Grapevine red blotch virus infection displays different leaf discoloration which usually appear spotty or blotchy. However, these symptoms are indistinguishable from leafroll, especially when rolling of leaves are absent in GLRaV- infected vines. In red fruited varieties, GRBV infected vines can display red veins, but red veins have also been observed in non-infected vines, and many red-blotch infected vines do not display red veins. In my opinion, red vein symptoms cannot be used as a diagnostic tool. In white-fruited varieties red blotch disease displays yellow blotchy discoloration in leaves. While the symptoms of leafroll and red blotch can be confused, these diseases are caused by different viruses. As described above. Further, visual diagnostics is complicated by the fact that grapevines often carry mixed infections of viruses and other pathogens. Although, the change in colors of the leaves in the fall is a tale-tell of virus infection, the most important negative effect of both GLRaV and GRBV infection is the reduction of sugar in fruit resulting in lower Brix values and delayed fruit maturity.
Some GLRaVs and their strains are more aggressive than others. Researchers have described the Alfie (Australia and New Zealand), BD (Italy), and Red Globe (U.S.A) strains of GLRaV-2. These strains are molecularly similar and have been associated with graft incompatibility, vine decline and death. Some researchers report that GLRaV-1 and -3 induce more severe symptoms than GLRaV-4. However, symptoms vary depending on the grape variety, rootstock, and climatic conditions. Now, two different genetic groups (clades) of GRBV have been reported but no differences in their biology or effect on symptoms in the vineyards have been described. Just as seen with leafroll, the symptom expression of GRBV infected vines is affected by climatic conditions and the author has noted differences in the effect on sugar reduction in sunnier and warmer areas (i.e., California coastal areas with more fog and lower sunshine yield fruit with lower sugar concentration than the same grape clones grown inland with more sun/heat exposure).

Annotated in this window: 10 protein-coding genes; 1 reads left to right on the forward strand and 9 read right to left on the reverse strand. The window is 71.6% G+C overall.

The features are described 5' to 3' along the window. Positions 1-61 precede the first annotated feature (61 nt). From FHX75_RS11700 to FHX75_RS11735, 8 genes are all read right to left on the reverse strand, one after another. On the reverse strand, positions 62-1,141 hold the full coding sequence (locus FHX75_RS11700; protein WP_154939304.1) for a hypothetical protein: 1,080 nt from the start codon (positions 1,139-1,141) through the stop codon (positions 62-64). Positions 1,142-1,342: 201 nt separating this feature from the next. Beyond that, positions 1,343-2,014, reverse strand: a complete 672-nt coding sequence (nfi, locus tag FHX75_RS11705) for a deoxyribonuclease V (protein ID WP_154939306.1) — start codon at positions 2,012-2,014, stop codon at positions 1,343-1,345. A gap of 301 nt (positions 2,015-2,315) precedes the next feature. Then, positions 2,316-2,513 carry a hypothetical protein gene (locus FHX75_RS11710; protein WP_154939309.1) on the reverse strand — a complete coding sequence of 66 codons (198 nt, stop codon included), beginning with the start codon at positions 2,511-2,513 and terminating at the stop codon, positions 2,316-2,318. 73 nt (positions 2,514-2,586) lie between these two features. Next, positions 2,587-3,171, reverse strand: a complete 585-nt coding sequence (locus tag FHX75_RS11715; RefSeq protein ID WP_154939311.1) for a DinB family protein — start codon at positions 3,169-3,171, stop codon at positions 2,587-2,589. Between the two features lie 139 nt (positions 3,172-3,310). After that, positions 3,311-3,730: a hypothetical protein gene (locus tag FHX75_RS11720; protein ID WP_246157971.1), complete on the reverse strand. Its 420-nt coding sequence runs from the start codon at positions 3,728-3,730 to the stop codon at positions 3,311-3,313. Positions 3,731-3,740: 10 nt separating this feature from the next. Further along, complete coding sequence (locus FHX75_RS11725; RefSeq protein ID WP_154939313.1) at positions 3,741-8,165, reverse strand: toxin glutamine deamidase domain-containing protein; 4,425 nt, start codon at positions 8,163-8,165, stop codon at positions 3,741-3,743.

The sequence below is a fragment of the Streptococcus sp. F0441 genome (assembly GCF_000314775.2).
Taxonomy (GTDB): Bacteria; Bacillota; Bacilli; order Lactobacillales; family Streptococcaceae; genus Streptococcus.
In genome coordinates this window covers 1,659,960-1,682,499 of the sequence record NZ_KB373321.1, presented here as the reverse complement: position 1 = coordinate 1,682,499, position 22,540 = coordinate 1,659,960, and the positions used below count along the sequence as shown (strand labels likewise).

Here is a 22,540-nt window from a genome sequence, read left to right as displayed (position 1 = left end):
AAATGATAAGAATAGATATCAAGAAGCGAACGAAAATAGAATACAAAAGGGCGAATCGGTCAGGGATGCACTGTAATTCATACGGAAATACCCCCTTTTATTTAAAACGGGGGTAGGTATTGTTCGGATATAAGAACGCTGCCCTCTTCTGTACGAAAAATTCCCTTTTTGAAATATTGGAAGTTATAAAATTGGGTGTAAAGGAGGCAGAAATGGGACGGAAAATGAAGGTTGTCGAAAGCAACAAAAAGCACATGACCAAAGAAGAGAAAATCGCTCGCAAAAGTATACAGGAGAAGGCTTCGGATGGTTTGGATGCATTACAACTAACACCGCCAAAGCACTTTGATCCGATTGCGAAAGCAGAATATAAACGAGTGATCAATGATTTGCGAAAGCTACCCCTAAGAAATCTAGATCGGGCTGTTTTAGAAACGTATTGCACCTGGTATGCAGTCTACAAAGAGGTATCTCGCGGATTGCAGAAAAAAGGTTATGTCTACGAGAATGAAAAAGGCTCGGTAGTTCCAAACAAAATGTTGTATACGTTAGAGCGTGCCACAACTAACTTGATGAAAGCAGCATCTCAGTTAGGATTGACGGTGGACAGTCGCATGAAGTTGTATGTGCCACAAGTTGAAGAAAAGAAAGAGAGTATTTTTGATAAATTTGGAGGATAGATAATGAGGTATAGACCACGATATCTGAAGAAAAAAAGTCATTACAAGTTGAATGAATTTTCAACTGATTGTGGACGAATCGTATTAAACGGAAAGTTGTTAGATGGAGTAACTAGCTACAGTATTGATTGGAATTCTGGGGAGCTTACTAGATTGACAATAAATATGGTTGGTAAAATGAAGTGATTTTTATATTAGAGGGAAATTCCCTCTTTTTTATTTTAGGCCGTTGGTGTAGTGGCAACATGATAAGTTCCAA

Transmission and Spread of the Viruses
Ampeloviruses (GLRaV-1, -3 and -4) are transmitted by mealybugs and soft scale insects in a non-specific manner. This means, different mealybug and soft scale insect species can transmit any leafroll virus in the Ampelovirus genus. Research has shown that the citrus (Planococcus citri), grape (Pseudococcus maritimus), long-tailed (Pseudococcus longispinus), obscure (Pseudococcus viburni) and vine (Planococcus ficus) mealybugs as well as the soft scale insects Pulvinaria vitis and Ceroplastes rusci are able to transmit GLRaVs. Mealybugs and soft scale insects feed on the vine’s sap by inserting their sucking mouthparts into the plant’s vascular system (phloem). The honeydew excreted during the feeding process attracts ants that nurse and aid mealybugs to be transported to different positions of the vine or a different vine in the row. Mealybugs may be difficult to observe as they may hide beneath the bark. However, the presence of sooty mold (a fungus) and ant activity can be a good indication that mealybug are present in the vineyard. No insects able to transmit GLRaV-2 or GLRaV -7 have been reported to date and the propagation of these viruses is performed by humans who produce, graft, and distribute cuttings from infected vines.